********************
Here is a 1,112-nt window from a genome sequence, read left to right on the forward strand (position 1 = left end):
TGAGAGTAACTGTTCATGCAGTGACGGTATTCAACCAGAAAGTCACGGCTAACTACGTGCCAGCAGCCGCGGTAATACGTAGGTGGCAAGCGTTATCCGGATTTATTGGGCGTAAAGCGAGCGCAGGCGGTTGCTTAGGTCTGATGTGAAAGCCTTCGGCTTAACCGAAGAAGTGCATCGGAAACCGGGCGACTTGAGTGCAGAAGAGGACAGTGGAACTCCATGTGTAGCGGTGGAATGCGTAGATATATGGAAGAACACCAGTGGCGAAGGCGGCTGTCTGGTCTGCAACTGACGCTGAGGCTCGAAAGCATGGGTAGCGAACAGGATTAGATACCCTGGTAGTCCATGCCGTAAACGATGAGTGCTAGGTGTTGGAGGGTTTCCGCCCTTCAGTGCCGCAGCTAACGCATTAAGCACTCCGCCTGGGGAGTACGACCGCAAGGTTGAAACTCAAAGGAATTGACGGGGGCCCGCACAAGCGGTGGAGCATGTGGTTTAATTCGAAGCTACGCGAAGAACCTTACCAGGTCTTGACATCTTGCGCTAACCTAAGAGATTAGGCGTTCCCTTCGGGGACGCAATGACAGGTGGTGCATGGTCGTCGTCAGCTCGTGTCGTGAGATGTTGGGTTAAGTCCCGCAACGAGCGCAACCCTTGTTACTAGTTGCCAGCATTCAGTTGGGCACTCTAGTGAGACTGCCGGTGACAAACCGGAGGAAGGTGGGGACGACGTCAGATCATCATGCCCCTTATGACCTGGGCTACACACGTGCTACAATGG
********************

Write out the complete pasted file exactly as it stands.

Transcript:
Here is a 1,112-nt window from a genome sequence, read left to right on the forward strand (position 1 = left end):
TGAGAGTAACTGTTCATGCAGTGACGGTATTCAACCAGAAAGTCACGGCTAACTACGTGCCAGCAGCCGCGGTAATACGTAGGTGGCAAGCGTTATCCGGATTTATTGGGCGTAAAGCGAGCGCAGGCGGTTGCTTAGGTCTGATGTGAAAGCCTTCGGCTTAACCGAAGAAGTGCATCGGAAACCGGGCGACTTGAGTGCAGAAGAGGACAGTGGAACTCCATGTGTAGCGGTGGAATGCGTAGATATATGGAAGAACACCAGTGGCGAAGGCGGCTGTCTGGTCTGCAACTGACGCTGAGGCTCGAAAGCATGGGTAGCGAACAGGATTAGATACCCTGGTAGTCCATGCCGTAAACGATGAGTGCTAGGTGTTGGAGGGTTTCCGCCCTTCAGTGCCGCAGCTAACGCATTAAGCACTCCGCCTGGGGAGTACGACCGCAAGGTTGAAACTCAAAGGAATTGACGGGGGCCCGCACAAGCGGTGGAGCATGTGGTTTAATTCGAAGCTACGCGAAGAACCTTACCAGGTCTTGACATCTTGCGCTAACCTAAGAGATTAGGCGTTCCCTTCGGGGACGCAATGACAGGTGGTGCATGGTCGTCGTCAGCTCGTGTCGTGAGATGTTGGGTTAAGTCCCGCAACGAGCGCAACCCTTGTTACTAGTTGCCAGCATTCAGTTGGGCACTCTAGTGAGACTGCCGGTGACAAACCGGAGGAAGGTGGGGACGACGTCAGATCATCATGCCCCTTATGACCTGGGCTACACACGTGCTACAATGG